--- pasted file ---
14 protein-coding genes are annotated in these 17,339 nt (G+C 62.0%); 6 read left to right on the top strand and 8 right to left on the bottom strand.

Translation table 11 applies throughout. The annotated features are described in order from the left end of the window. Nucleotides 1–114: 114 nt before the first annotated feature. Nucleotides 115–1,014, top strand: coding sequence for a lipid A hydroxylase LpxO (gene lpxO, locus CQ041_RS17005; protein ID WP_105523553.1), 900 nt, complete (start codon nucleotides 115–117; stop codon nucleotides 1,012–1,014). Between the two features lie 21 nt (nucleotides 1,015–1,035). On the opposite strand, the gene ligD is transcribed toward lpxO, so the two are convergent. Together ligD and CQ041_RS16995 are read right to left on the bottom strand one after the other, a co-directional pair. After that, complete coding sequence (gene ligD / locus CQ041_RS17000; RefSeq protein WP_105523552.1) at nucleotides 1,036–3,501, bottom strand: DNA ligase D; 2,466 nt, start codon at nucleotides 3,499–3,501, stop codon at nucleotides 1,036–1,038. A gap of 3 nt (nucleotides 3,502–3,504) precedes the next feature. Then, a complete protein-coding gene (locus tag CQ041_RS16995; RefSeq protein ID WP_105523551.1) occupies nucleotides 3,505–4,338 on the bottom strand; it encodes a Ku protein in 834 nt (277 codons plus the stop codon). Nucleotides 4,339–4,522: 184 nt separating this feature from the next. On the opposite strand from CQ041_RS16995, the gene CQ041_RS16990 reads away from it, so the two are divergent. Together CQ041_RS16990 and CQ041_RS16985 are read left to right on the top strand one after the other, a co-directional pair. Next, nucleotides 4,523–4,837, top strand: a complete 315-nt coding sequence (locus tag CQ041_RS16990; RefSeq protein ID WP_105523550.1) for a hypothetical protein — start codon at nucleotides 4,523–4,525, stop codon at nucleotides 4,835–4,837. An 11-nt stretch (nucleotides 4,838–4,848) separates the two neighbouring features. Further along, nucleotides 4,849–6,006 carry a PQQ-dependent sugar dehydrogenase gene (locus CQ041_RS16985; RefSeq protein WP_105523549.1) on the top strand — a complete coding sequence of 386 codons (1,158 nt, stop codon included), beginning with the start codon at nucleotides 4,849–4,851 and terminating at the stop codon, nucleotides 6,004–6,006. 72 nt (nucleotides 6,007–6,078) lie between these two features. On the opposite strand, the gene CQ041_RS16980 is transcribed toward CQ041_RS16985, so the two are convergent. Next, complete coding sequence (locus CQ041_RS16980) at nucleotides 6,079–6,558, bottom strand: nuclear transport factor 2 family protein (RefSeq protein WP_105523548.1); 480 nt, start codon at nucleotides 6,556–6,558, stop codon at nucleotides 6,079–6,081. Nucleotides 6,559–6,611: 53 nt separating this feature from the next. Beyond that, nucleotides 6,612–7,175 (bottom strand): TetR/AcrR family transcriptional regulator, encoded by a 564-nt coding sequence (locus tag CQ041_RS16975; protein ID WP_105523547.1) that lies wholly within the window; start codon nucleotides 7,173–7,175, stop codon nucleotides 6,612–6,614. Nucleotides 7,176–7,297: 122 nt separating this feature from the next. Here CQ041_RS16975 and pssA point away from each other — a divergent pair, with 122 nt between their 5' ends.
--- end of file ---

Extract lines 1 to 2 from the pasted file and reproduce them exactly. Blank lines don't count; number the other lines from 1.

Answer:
14 protein-coding genes are annotated in these 17,339 nt (G+C 62.0%); 6 read left to right on the top strand and 8 right to left on the bottom strand.

Translation table 11 applies throughout. The annotated features are described in order from the left end of the window. Nucleotides 1–114: 114 nt before the first annotated feature. Nucleotides 115–1,014, top strand: coding sequence for a lipid A hydroxylase LpxO (gene lpxO, locus CQ041_RS17005; protein ID WP_105523553.1), 900 nt, complete (start codon nucleotides 115–117; stop codon nucleotides 1,012–1,014). Between the two features lie 21 nt (nucleotides 1,015–1,035). On the opposite strand, the gene ligD is transcribed toward lpxO, so the two are convergent. Together ligD and CQ041_RS16995 are read right to left on the bottom strand one after the other, a co-directional pair. After that, complete coding sequence (gene ligD / locus CQ041_RS17000; RefSeq protein WP_105523552.1) at nucleotides 1,036–3,501, bottom strand: DNA ligase D; 2,466 nt, start codon at nucleotides 3,499–3,501, stop codon at nucleotides 1,036–1,038. A gap of 3 nt (nucleotides 3,502–3,504) precedes the next feature. Then, a complete protein-coding gene (locus tag CQ041_RS16995; RefSeq protein ID WP_105523551.1) occupies nucleotides 3,505–4,338 on the bottom strand; it encodes a Ku protein in 834 nt (277 codons plus the stop codon). Nucleotides 4,339–4,522: 184 nt separating this feature from the next. On the opposite strand from CQ041_RS16995, the gene CQ041_RS16990 reads away from it, so the two are divergent. Together CQ041_RS16990 and CQ041_RS16985 are read left to right on the top strand one after the other, a co-directional pair. Next, nucleotides 4,523–4,837, top strand: a complete 315-nt coding sequence (locus tag CQ041_RS16990; RefSeq protein ID WP_105523550.1) for a hypothetical protein — start codon at nucleotides 4,523–4,525, stop codon at nucleotides 4,835–4,837. An 11-nt stretch (nucleotides 4,838–4,848) separates the two neighbouring features. Further along, nucleotides 4,849–6,006 carry a PQQ-dependent sugar dehydrogenase gene (locus CQ041_RS16985; RefSeq protein WP_105523549.1) on the top strand — a complete coding sequence of 386 codons (1,158 nt, stop codon included), beginning with the start codon at nucleotides 4,849–4,851 and terminating at the stop codon, nucleotides 6,004–6,006. 72 nt (nucleotides 6,007–6,078) lie between these two features. On the opposite strand, the gene CQ041_RS16980 is transcribed toward CQ041_RS16985, so the two are convergent. Next, complete coding sequence (locus CQ041_RS16980) at nucleotides 6,079–6,558, bottom strand: nuclear transport factor 2 family protein (RefSeq protein WP_105523548.1); 480 nt, start codon at nucleotides 6,556–6,558, stop codon at nucleotides 6,079–6,081. Nucleotides 6,559–6,611: 53 nt separating this feature from the next. Beyond that, nucleotides 6,612–7,175 (bottom strand): TetR/AcrR family transcriptional regulator, encoded by a 564-nt coding sequence (locus tag CQ041_RS16975; protein ID WP_105523547.1) that lies wholly within the window; start codon nucleotides 7,173–7,175, stop codon nucleotides 6,612–6,614. Nucleotides 7,176–7,297: 122 nt separating this feature from the next. Here CQ041_RS16975 and pssA point away from each other — a divergent pair, with 122 nt between their 5' ends.